East Africa: Region on Alert Over Omicron Variant

A nurse prepares to administer a Covid-19 vaccine to a patient at the Milimani Law Courts Nairobi (file photo).

Countries in the region are ramping up surveillance over fears of the new Covid-19 variant, with Kigali already introducing flight bans.

Kenyans on the other hand are staring at new Covid-19 restrictions ahead of the festive season as the government moves to respond to concerns over the spread of the Omicron coronavirus variant.

Kenya's Health Cabinet Secretary Mutahi Kagwe said a crisis meeting of the National Emergency Response Committee (NERC) has been called to discuss and assess new steps to contain the virus.

While restrictive measures like a full lockdown are unlikely, Mr Kagwe did not give definite assurances that separate public health measures would not be imposed. Kenya plans to vaccinate at least 10 million by Christmas and 27.2 million by end of June next year. So far 2.65 million adults are fully vaccinated, 9.8 percent of the population.

Vaccine manufacture

In Rwanda, Dr Tharcisse Mpunga, the State Minister for Primary Healthcare, told The EastAfrican that the new variant shows the urgency for African nations to manufacture vaccines. Kigali has inked a deal with BioNTech for the construction in Germany of a containerised manufacturing unit that will then be installed in Rwanda.

"The new variant should make the plan move faster. Now we know we need even more Covid-19 vaccine doses for booster shots," Dr Mpunga said.

BioNTech signed deals with Rwanda and Senegal in October to establish vaccine manufacturing plants in efforts to curb unequal access to vaccines by developing countries.

After fully vaccinating around 3.5 million people and giving the first dose to more than five million, including children aged 12-17, Rwanda recently rolled out a campaign to give booster shots to the elderly and hospital staff. For these, Kigali will need about eight million extra doses above the 16 million doses that were needed to fully vaccinate 7.7 million people (or 60 percent of the population) by June 2022.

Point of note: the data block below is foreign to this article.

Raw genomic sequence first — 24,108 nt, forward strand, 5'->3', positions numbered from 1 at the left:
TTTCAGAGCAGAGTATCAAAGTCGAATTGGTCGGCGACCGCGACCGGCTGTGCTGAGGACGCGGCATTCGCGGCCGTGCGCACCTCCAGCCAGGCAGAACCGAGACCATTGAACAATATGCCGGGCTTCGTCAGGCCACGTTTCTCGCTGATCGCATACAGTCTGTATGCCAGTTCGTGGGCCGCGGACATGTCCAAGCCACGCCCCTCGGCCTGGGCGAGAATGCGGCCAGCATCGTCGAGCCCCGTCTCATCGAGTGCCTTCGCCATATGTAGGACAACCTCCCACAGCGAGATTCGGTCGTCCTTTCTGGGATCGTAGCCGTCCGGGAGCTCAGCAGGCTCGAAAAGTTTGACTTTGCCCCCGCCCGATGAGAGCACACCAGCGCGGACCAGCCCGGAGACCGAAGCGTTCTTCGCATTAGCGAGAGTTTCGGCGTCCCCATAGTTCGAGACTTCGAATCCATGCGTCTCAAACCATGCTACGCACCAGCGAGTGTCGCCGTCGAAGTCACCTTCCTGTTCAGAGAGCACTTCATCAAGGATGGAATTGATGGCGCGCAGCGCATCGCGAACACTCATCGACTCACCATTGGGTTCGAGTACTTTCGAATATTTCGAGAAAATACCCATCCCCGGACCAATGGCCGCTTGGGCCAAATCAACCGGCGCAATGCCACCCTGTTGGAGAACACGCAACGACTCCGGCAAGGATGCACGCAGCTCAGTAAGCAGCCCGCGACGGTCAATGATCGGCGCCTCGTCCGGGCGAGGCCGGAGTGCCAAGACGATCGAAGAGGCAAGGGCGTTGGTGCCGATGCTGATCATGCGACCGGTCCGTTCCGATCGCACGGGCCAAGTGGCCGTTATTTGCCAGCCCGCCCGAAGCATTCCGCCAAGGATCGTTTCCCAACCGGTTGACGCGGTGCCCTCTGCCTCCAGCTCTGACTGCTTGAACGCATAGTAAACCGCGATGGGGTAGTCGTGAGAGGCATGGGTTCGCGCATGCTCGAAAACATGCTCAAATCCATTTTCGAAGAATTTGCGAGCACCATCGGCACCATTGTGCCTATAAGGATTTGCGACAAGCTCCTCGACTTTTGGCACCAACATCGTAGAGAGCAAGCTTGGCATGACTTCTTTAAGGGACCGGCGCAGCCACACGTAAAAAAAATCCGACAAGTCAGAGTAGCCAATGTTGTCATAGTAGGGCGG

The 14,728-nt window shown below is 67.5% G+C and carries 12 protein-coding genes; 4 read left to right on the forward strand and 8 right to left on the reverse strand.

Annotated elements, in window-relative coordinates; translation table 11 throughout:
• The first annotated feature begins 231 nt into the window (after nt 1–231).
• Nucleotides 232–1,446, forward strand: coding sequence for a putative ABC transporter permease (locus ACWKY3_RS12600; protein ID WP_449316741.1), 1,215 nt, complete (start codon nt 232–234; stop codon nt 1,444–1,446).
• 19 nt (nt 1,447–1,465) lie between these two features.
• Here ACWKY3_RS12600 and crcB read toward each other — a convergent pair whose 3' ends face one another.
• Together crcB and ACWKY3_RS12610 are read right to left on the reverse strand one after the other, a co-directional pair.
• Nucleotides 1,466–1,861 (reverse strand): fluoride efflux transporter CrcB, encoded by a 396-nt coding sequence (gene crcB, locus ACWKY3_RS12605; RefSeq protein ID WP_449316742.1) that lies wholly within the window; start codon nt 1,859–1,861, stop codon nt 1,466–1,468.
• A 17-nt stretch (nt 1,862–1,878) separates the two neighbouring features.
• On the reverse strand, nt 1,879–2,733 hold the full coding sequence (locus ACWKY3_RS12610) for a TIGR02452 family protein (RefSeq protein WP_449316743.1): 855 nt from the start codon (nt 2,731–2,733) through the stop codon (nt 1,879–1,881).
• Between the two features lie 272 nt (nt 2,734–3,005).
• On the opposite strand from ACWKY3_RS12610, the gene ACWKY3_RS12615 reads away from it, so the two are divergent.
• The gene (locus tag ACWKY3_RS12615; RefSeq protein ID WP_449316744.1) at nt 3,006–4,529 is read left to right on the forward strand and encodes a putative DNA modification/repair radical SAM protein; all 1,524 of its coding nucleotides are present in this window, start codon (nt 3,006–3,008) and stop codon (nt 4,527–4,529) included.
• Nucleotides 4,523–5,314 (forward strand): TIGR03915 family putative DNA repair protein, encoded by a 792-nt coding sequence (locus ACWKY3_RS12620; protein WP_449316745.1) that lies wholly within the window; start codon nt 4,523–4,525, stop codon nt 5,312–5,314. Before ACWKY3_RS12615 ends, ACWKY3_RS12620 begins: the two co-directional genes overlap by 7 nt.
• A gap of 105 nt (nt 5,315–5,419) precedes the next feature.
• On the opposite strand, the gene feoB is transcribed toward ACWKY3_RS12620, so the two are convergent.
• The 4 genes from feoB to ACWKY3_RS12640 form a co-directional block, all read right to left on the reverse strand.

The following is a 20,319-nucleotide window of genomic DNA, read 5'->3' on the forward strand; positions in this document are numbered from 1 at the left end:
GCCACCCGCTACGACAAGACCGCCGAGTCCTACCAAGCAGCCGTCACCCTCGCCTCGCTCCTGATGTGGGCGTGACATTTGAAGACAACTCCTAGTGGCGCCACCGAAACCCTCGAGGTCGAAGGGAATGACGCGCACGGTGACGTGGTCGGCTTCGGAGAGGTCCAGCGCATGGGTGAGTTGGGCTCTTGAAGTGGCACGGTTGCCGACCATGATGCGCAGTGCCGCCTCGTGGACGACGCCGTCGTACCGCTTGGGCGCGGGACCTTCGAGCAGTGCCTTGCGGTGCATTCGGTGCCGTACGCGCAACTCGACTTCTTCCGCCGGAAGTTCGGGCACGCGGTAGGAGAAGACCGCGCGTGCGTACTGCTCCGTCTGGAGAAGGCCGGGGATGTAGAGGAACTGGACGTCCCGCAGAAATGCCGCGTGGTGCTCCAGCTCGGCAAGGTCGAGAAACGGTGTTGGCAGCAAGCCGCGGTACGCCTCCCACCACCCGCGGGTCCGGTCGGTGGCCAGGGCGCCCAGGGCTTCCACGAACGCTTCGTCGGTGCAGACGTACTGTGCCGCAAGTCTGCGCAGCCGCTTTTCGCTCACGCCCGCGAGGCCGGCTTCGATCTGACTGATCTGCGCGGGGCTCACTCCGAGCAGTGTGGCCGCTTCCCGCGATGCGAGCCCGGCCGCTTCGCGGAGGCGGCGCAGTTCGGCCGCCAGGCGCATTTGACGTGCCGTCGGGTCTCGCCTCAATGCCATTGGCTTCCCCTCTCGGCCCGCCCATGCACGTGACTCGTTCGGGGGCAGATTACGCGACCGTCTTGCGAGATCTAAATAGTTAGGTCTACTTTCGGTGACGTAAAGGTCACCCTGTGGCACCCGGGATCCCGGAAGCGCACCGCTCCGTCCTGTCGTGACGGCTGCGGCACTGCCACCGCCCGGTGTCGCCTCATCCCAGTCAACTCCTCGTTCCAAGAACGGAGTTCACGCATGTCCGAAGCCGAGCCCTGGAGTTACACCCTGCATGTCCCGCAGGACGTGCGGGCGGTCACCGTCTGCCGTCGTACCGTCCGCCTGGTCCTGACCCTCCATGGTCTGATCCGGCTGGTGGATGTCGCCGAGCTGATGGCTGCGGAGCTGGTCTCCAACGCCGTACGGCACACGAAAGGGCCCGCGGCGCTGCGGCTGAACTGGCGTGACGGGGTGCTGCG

Fourth wave fears

In the past few months, Rwanda has received around five million vaccine doses from donors including Canada, China, Greece, Belgium, UK and Italy. It also acquired vaccines through Covax while other doses were bought through the African Vaccine Acquisition Trust.

In Tanzania, only 2.7 percent of the population has received at least one Covid-19 vaccine dose despite warnings of a possible fourth wave.

Data from the Health Ministry shows only 1.02 million Tanzanians have been fully vaccinated out of 62.2 million.

Tanzania has so far received over 4.3 million doses of Covid-19 vaccines -- 499,590 doses of Pfizer, about 1,227,400 doses of the Janssen vaccine and 2,578,400 doses of the Sinopharm vaccine, Dr Dorothy Gwajima, the Health Minister, confirmed last Monday.

Tanzania has recorded 731 deaths from the virus and cumulative infections stand at 26,273 as of end of last month.

Dr Aifello Sichalwe, Tanzania's chief medical officer, urged citizens to step up in adhering to precautions against a possible fourth wave of Covid-19 infections as the new variant threatens to roll back the fight against the disease.

"Recently there has been a threat of a fourth wave of Covid-19 from indicators including increasing new cases and new strains of the virus in some countries in the world, movements in and out of the country during this period for end-of-year holidays and very low percentage of vaccinated people in the country," Dr Aifello Sichwale said, adding that the Health Ministry will keep monitoring and testing all travellers at the airports, ports and at all border points.

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